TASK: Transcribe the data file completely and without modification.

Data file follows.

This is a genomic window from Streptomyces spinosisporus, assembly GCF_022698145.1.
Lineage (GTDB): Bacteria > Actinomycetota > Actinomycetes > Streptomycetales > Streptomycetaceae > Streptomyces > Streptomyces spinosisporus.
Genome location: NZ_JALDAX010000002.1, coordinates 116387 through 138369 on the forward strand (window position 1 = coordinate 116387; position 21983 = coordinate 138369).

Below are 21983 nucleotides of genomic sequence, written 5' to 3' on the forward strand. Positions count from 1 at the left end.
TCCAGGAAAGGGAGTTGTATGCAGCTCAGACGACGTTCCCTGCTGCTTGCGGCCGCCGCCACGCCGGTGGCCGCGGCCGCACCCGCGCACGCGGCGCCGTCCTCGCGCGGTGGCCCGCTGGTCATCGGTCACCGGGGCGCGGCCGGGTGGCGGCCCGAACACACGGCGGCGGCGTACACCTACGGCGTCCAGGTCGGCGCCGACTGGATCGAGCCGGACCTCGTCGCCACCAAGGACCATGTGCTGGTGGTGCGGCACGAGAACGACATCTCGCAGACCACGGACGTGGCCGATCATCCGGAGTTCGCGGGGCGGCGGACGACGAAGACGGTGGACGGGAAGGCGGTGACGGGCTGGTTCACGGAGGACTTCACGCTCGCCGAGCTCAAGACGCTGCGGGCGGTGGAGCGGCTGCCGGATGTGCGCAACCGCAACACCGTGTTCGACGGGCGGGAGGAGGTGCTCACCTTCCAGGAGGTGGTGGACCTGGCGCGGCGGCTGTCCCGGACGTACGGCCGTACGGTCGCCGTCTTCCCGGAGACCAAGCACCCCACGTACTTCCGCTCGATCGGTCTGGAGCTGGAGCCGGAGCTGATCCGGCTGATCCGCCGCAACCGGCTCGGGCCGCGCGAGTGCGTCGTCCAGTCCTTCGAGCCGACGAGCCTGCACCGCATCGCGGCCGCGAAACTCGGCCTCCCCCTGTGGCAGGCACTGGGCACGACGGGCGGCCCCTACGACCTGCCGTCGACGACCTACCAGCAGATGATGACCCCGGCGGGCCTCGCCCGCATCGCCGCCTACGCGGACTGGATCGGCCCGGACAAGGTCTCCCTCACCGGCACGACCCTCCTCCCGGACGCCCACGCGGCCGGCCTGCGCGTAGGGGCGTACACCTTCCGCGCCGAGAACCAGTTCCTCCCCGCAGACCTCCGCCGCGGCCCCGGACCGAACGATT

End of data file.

This is a genomic window from Streptomyces spinosisporus, assembly GCF_022698145.1.
Lineage (GTDB): Bacteria > Actinomycetota > Actinomycetes > Streptomycetales > Streptomycetaceae > Streptomyces > Streptomyces spinosisporus.
Genome location: NZ_JALDAX010000002.1, coordinates 116387 through 138369 on the forward strand (window position 1 = coordinate 116387; position 21983 = coordinate 138369).

Below are 21983 nucleotides of genomic sequence, written 5' to 3' on the forward strand. Positions count from 1 at the left end.
TCCAGGAAAGGGAGTTGTATGCAGCTCAGACGACGTTCCCTGCTGCTTGCGGCCGCCGCCACGCCGGTGGCCGCGGCCGCACCCGCGCACGCGGCGCCGTCCTCGCGCGGTGGCCCGCTGGTCATCGGTCACCGGGGCGCGGCCGGGTGGCGGCCCGAACACACGGCGGCGGCGTACACCTACGGCGTCCAGGTCGGCGCCGACTGGATCGAGCCGGACCTCGTCGCCACCAAGGACCATGTGCTGGTGGTGCGGCACGAGAACGACATCTCGCAGACCACGGACGTGGCCGATCATCCGGAGTTCGCGGGGCGGCGGACGACGAAGACGGTGGACGGGAAGGCGGTGACGGGCTGGTTCACGGAGGACTTCACGCTCGCCGAGCTCAAGACGCTGCGGGCGGTGGAGCGGCTGCCGGATGTGCGCAACCGCAACACCGTGTTCGACGGGCGGGAGGAGGTGCTCACCTTCCAGGAGGTGGTGGACCTGGCGCGGCGGCTGTCCCGGACGTACGGCCGTACGGTCGCCGTCTTCCCGGAGACCAAGCACCCCACGTACTTCCGCTCGATCGGTCTGGAGCTGGAGCCGGAGCTGATCCGGCTGATCCGCCGCAACCGGCTCGGGCCGCGCGAGTGCGTCGTCCAGTCCTTCGAGCCGACGAGCCTGCACCGCATCGCGGCCGCGAAACTCGGCCTCCCCCTGTGGCAGGCACTGGGCACGACGGGCGGCCCCTACGACCTGCCGTCGACGACCTACCAGCAGATGATGACCCCGGCGGGCCTCGCCCGCATCGCCGCCTACGCGGACTGGATCGGCCCGGACAAGGTCTCCCTCACCGGCACGACCCTCCTCCCGGACGCCCACGCGGCCGGCCTGCGCGTAGGGGCGTACACCTTCCGCGCCGAGAACCAGTTCCTCCCCGCAGACCTCCGCCGCGGCCCCGGACCGAACGATT